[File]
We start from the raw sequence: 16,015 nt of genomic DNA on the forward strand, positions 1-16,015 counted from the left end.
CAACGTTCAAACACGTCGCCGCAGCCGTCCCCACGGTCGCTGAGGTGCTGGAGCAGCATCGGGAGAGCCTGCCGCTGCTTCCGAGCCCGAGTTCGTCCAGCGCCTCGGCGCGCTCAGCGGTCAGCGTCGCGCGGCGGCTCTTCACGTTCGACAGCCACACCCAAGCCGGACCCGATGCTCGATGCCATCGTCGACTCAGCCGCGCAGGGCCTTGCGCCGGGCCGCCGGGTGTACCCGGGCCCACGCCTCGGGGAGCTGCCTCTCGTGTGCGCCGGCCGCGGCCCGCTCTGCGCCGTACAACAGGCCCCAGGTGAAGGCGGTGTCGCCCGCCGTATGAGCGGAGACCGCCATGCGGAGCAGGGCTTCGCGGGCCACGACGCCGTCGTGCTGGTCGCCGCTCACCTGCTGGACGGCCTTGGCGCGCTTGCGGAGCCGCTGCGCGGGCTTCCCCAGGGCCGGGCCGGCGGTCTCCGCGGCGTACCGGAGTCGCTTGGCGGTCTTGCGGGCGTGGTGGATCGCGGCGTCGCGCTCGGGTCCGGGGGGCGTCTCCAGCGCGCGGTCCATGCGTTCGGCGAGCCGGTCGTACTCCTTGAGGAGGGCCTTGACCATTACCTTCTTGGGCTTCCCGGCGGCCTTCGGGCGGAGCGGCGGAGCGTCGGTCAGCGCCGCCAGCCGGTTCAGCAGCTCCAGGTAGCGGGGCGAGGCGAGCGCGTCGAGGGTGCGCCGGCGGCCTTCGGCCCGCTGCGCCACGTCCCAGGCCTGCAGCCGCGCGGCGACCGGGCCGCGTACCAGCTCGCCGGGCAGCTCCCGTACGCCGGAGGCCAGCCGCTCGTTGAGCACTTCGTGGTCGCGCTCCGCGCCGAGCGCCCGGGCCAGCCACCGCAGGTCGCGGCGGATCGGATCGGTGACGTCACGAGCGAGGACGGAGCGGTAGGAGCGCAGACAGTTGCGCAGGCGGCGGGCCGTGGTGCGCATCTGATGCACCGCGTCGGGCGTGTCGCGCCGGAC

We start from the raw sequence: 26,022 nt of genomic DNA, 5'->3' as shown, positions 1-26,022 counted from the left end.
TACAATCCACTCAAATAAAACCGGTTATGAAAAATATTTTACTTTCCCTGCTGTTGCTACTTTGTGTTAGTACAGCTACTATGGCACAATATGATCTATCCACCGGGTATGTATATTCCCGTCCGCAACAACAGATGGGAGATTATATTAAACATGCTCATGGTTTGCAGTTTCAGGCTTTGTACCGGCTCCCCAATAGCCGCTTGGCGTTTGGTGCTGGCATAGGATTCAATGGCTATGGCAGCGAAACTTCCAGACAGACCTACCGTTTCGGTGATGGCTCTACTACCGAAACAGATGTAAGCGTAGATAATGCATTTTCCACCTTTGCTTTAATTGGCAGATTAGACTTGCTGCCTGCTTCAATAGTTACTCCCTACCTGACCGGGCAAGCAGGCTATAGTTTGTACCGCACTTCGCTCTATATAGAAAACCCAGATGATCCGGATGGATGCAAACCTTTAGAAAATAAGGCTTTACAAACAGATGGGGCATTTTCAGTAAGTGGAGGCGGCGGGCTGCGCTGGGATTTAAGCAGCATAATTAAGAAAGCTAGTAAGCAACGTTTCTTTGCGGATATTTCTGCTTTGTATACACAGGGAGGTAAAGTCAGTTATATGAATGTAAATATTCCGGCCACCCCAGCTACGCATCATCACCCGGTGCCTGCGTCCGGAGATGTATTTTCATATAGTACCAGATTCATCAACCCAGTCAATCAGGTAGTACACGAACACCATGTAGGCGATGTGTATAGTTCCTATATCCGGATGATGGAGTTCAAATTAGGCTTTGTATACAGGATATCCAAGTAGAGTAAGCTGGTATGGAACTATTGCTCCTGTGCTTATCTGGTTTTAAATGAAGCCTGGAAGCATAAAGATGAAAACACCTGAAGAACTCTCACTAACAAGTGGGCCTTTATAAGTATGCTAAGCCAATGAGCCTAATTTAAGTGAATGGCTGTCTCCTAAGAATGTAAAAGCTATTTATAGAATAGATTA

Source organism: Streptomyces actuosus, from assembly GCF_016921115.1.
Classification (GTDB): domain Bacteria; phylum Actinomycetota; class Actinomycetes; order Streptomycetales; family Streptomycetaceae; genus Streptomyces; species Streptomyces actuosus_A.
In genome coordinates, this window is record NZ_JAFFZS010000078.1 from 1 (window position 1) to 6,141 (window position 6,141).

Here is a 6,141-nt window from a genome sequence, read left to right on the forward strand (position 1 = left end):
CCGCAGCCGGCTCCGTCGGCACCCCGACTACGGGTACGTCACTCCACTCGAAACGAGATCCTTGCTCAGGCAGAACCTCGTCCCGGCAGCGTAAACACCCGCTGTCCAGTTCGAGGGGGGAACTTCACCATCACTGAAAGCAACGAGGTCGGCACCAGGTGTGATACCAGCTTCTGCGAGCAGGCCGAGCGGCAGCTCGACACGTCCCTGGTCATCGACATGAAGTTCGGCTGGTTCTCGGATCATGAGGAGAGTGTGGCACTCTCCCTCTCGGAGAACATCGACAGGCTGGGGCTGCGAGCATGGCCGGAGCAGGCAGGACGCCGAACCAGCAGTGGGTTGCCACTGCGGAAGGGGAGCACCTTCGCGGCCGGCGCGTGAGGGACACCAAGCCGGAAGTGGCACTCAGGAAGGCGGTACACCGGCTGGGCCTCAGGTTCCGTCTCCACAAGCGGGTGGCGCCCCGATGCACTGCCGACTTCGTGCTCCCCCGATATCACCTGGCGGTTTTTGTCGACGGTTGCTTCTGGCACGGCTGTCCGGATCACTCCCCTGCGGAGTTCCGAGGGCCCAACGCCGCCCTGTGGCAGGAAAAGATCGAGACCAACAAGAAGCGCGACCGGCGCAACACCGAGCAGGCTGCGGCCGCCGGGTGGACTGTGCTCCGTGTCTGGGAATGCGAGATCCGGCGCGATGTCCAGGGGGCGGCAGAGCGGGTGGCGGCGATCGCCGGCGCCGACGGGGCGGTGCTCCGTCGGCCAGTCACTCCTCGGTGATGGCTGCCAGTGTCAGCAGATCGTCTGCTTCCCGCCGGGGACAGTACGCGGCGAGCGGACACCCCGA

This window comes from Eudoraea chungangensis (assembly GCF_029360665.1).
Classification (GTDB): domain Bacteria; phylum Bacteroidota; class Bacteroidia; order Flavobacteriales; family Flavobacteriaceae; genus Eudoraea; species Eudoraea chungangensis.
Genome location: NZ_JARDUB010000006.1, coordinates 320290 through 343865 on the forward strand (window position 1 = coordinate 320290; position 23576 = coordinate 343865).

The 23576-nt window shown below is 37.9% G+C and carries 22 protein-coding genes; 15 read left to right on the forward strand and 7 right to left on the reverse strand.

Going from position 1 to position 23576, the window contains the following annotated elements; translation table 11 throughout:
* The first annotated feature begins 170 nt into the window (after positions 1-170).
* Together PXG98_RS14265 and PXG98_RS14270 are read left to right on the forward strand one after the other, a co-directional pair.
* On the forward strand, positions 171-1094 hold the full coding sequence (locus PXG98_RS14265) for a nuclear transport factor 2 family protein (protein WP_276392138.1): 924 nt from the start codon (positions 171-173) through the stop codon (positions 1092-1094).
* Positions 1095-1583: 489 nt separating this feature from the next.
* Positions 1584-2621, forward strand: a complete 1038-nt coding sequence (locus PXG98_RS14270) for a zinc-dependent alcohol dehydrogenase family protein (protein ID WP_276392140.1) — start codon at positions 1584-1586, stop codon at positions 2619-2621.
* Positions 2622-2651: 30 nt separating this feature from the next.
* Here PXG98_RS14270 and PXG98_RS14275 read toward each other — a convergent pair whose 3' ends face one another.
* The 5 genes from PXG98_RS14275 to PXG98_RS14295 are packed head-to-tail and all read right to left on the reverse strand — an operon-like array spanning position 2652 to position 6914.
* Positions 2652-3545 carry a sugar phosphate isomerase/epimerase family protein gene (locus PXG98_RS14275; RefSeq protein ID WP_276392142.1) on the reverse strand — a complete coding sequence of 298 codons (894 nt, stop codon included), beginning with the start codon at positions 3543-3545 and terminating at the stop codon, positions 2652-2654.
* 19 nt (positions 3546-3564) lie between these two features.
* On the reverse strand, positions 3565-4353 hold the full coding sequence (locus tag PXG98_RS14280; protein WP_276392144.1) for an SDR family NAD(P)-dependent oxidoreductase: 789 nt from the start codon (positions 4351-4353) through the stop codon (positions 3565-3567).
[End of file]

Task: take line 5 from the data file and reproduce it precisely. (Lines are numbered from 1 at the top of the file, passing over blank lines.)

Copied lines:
Source organism: Streptomyces actuosus, from assembly GCF_016921115.1.